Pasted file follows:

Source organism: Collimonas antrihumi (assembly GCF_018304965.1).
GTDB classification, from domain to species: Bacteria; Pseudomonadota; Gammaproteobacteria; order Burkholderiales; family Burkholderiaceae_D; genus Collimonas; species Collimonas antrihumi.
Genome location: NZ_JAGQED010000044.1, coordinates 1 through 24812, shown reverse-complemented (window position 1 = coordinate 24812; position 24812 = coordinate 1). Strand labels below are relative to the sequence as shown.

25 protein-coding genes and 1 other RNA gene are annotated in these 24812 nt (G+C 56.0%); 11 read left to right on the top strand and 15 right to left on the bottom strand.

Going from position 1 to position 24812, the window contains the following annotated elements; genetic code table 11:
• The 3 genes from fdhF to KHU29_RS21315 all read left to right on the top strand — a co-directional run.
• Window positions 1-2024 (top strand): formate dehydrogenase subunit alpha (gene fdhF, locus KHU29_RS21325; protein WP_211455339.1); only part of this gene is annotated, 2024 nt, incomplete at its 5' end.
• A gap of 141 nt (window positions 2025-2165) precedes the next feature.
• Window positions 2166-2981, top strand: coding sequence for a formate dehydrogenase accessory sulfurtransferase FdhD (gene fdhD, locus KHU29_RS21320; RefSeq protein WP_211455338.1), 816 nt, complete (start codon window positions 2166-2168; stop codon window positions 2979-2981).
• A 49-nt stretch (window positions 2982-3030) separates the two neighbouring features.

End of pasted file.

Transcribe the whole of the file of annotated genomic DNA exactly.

Source organism: Collimonas antrihumi (assembly GCF_018304965.1).
GTDB classification, from domain to species: Bacteria; Pseudomonadota; Gammaproteobacteria; order Burkholderiales; family Burkholderiaceae_D; genus Collimonas; species Collimonas antrihumi.
Genome location: NZ_JAGQED010000044.1, coordinates 1 through 24812, shown reverse-complemented (window position 1 = coordinate 24812; position 24812 = coordinate 1). Strand labels below are relative to the sequence as shown.

25 protein-coding genes and 1 other RNA gene are annotated in these 24812 nt (G+C 56.0%); 11 read left to right on the top strand and 15 right to left on the bottom strand.

Going from position 1 to position 24812, the window contains the following annotated elements; genetic code table 11:
• The 3 genes from fdhF to KHU29_RS21315 all read left to right on the top strand — a co-directional run.
• Window positions 1-2024 (top strand): formate dehydrogenase subunit alpha (gene fdhF, locus KHU29_RS21325; protein WP_211455339.1); only part of this gene is annotated, 2024 nt, incomplete at its 5' end.
• A gap of 141 nt (window positions 2025-2165) precedes the next feature.
• Window positions 2166-2981, top strand: coding sequence for a formate dehydrogenase accessory sulfurtransferase FdhD (gene fdhD, locus KHU29_RS21320; RefSeq protein WP_211455338.1), 816 nt, complete (start codon window positions 2166-2168; stop codon window positions 2979-2981).
• A 49-nt stretch (window positions 2982-3030) separates the two neighbouring features.